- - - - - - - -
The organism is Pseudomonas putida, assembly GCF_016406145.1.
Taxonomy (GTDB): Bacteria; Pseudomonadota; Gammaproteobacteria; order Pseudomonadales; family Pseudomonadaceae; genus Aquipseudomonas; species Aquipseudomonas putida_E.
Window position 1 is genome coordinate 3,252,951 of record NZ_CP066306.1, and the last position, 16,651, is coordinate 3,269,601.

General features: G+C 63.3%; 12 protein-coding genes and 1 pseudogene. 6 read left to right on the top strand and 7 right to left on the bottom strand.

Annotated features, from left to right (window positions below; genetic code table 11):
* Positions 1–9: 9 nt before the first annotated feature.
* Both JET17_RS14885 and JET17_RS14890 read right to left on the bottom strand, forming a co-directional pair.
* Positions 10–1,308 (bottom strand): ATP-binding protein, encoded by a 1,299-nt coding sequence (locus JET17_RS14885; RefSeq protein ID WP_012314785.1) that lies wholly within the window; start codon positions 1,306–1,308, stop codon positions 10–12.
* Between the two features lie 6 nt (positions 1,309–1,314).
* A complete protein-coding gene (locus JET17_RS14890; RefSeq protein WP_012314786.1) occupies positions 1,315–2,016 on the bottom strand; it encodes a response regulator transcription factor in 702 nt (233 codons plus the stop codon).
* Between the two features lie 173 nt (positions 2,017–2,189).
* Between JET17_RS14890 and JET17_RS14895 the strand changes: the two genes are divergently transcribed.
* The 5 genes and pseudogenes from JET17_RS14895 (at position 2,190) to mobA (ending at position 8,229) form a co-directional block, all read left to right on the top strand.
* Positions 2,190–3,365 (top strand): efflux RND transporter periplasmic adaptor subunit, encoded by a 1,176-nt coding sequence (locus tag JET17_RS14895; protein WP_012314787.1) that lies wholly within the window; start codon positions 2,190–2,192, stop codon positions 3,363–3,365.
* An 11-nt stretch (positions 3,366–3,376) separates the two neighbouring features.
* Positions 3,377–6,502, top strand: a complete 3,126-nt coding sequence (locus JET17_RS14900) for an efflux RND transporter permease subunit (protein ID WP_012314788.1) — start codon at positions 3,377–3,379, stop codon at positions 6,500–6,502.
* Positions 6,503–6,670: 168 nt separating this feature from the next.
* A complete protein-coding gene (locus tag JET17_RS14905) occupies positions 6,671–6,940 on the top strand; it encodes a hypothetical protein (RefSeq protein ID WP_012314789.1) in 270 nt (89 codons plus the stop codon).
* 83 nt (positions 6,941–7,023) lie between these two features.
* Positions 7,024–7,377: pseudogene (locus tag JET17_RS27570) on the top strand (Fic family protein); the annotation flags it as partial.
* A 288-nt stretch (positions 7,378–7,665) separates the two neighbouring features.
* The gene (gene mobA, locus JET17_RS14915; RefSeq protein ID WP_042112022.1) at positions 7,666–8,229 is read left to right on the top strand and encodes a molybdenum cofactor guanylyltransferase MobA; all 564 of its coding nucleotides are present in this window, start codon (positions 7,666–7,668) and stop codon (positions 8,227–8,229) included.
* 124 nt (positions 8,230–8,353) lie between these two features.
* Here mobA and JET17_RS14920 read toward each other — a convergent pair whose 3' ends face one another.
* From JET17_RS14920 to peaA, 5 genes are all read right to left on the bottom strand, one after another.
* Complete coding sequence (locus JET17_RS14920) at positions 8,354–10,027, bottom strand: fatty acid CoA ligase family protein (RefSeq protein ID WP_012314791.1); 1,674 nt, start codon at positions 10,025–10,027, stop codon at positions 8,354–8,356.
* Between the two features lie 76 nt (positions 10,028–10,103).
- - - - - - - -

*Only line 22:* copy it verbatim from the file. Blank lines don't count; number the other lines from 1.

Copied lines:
* The gene (gene mobA, locus JET17_RS14915; RefSeq protein ID WP_042112022.1) at positions 7,666–8,229 is read left to right on the top strand and encodes a molybdenum cofactor guanylyltransferase MobA; all 564 of its coding nucleotides are present in this window, start codon (positions 7,666–7,668) and stop codon (positions 8,227–8,229) included.